I 100 Album Jazz che hanno sconvolto il mondo #22 #21 #20


Morton (p, comp, arr), George Mitchell (c), Edward Kid Ory (tb), Omer Simeon, Barney Bigard, Darnell Howard, Johnny Dodds (cl), Stump Evans (as), Johnny St Cyr (bj), John Lindsay (b), Andrew Hilaire, Baby Dodds (d) and others. Rec. 1926-28

As with Sidney Bechet, it’s devilishly hard to find a single compilation of Morton that covers all the essentials. This one doesn’t quite, but does it better than most, and also does it under the auspices of remastering from original 78s by John R.T. Davies, whose expertise in this area is legendary. Morton’s miraculous flowering in this period has to be heard to be believed, with his arrangements of his own and others’ tunes so multi-faceted, so imaginative and full of incredible creative drive as to be a collective body of genius to place alongside that of Ellington and – much later – Mingus or Gil Evans. Except he did it first. (KS)


Jamal (p), Israel Crosby (b), Vernell Fournier (d). Rec. 1958

Jamal’s ideas about integrated and disciplined trio interplay had already deeply influenced jazz’s inner circle of musicians while his piano-guitar-bass trio was around throughout the early 1950s. However, things went supernova-ish when this incredible unit made and released this jazz best-seller in 1958. Nobody remained untouched by his light-but-tight approach, his winningly imaginative arrangements and his incredible attention to dynamics. The highlight may have been ‘Poinciana’, but every track is an object lesson in how to draw the best from a tune. That it was no flash in the pan is shown by the music’s drawing power and continuing fascination today, as well as its ability to influence every new generation of pianists. (KS)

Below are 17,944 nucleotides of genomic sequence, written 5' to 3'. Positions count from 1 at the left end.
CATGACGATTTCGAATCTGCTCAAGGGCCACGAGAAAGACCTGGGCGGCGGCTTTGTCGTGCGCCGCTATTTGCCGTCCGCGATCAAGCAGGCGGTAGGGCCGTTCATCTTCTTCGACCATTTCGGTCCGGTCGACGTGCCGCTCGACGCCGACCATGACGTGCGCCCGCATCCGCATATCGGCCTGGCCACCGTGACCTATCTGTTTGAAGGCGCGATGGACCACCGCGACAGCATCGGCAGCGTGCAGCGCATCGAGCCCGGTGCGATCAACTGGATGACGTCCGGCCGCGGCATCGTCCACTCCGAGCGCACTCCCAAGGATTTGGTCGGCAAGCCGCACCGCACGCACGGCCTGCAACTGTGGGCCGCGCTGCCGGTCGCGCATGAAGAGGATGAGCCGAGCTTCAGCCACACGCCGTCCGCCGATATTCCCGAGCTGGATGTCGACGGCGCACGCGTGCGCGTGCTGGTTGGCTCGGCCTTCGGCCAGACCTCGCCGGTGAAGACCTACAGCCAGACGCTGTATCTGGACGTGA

Joe Zawinul (ky), Wayne Shorter (ts, ss), Jaco Pastorius (b), Alex Acuña (d) and Manolo Badrena (perc). Rec. 1976

Sometimes, when listening to Weather Report at their best and this is one of their very best, it’s worth pinching yourself as a reminder that at their heart, this band comprised one of jazz’s most basic jazz configurations. It’s simply, saxophone, piano, bass, drums and percussion. Then, listen to ‘Birdland’, later covered by Manhattan Transfer and Maynard Ferguson, and wonder. Listen to the boost Pastorius gives the band, especially on his own compositions ‘Havona’ and ‘Teen Town.’ Reaching number 30 on the Billboard album chart, even today Heavy Weather remains as stunning in its overall effect as the day it was made. (SN)

I 100 album jazz che hanno sconvolto il mondo sono stati ideati e compilati da Jon Newey e Keith Shadwick con il contributo di Stuart Nicholson, Brian Priestley, Duncan Heining, Kevin Le Gendre, Charles Alexander e Tom Barlow per JazzWise

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